You guys watched Silicon Valley, right? Okay. The VC wasn’t very happy, he got out of the car and then he came back and said, “When you hit a million daily active users then everybody will try to kidnap you.” So we know the daily active users and user count is important, but there are some things we get to think about, like how to actually count what a daily active user is. Well, there’s a couple of places I’ve got some math here, so I don’t want to scare you too much. But an active user is the cardinality of the set of IDs uniquely across all events that have happened in a time period that you’re considering, whether it’s 24 hours, or a month, or a week, or whatever it is, okay?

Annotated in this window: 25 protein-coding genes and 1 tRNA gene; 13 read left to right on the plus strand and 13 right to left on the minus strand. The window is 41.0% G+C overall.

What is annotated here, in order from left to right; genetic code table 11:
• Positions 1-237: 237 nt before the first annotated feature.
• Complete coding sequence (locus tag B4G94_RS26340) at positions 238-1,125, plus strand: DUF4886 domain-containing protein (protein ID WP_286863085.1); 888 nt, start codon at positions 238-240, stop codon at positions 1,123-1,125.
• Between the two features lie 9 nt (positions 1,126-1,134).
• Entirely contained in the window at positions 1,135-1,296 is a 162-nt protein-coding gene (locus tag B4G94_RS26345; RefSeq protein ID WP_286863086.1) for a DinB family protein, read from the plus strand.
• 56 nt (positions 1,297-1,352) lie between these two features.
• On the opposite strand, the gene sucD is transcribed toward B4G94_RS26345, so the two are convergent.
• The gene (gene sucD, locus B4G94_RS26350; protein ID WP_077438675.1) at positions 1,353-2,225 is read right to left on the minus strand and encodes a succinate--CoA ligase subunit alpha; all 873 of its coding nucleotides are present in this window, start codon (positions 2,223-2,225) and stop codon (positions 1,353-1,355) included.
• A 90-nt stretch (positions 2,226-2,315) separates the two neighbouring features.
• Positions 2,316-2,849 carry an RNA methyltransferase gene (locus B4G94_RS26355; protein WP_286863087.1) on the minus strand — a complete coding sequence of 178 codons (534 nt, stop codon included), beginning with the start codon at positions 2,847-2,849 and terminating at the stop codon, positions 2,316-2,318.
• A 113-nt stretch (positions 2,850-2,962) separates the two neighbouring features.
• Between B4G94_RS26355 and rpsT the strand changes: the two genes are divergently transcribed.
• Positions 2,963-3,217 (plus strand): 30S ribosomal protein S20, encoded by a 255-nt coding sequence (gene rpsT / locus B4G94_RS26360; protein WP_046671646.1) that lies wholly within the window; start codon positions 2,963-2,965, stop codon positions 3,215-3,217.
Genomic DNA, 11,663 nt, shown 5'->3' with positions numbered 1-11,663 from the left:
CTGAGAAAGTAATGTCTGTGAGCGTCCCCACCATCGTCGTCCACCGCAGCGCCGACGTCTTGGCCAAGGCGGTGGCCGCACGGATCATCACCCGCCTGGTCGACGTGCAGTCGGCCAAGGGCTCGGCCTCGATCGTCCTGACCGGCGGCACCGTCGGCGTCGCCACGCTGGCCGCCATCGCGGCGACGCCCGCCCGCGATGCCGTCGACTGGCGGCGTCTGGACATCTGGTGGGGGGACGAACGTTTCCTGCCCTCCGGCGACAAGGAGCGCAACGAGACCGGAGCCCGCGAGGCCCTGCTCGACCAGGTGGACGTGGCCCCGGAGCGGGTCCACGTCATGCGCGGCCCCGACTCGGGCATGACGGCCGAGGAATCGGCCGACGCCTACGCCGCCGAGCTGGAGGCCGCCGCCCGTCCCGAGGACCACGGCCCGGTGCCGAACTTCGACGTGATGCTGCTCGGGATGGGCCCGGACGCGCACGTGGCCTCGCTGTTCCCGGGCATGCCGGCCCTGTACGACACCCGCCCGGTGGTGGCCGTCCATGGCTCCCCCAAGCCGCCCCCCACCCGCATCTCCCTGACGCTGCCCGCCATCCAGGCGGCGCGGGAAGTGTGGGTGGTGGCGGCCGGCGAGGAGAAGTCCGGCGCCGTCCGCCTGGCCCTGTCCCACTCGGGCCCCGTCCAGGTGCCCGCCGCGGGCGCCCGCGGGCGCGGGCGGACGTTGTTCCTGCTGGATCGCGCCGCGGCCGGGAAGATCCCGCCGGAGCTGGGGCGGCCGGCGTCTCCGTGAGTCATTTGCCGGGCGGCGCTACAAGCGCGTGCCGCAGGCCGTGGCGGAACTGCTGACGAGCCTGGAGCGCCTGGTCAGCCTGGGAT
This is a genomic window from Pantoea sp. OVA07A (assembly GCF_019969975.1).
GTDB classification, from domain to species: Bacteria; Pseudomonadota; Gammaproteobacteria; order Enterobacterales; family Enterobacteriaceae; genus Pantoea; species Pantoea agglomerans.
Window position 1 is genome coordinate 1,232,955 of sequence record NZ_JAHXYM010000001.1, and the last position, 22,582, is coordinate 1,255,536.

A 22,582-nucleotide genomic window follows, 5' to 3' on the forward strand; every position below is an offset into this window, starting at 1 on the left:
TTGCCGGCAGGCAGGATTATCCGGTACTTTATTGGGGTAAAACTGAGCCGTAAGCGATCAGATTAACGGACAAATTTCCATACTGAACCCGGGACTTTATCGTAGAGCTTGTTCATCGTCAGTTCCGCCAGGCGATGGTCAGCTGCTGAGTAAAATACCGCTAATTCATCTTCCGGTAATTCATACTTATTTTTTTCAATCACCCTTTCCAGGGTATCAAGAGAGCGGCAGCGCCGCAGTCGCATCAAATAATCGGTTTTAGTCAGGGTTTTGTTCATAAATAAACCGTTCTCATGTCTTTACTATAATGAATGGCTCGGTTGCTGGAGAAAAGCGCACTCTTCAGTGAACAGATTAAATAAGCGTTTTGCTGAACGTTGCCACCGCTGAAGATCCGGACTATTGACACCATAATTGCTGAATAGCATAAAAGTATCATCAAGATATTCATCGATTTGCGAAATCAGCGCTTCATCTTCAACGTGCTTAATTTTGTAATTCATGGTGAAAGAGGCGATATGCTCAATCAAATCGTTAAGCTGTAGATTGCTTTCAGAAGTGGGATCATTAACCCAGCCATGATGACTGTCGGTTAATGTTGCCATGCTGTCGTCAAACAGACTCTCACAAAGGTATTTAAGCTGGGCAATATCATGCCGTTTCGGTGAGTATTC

It’s actually not that hard to compute if you know what all your events are and you’re logging, right? You guys log, right? You log user identity and your log trials, and you trial your logs, and you keep track of that information, and you stuff it in your data warehouse. This is just a simple query. But if you got a lot of activity and you got a lot of users, this could run to the billions of events in a small period of time, and you are extracting unique identifiers out of those billion events that can get expensive pretty quickly. So there is a great blog on Helpshift from a couple years ago, where we talk about different models for computing this. And so, if you can compute it rawly, that’s okay. If you do it just very, not very smart, you can go up to about a billion users in less than like two gig of RAM, you do it all in memory.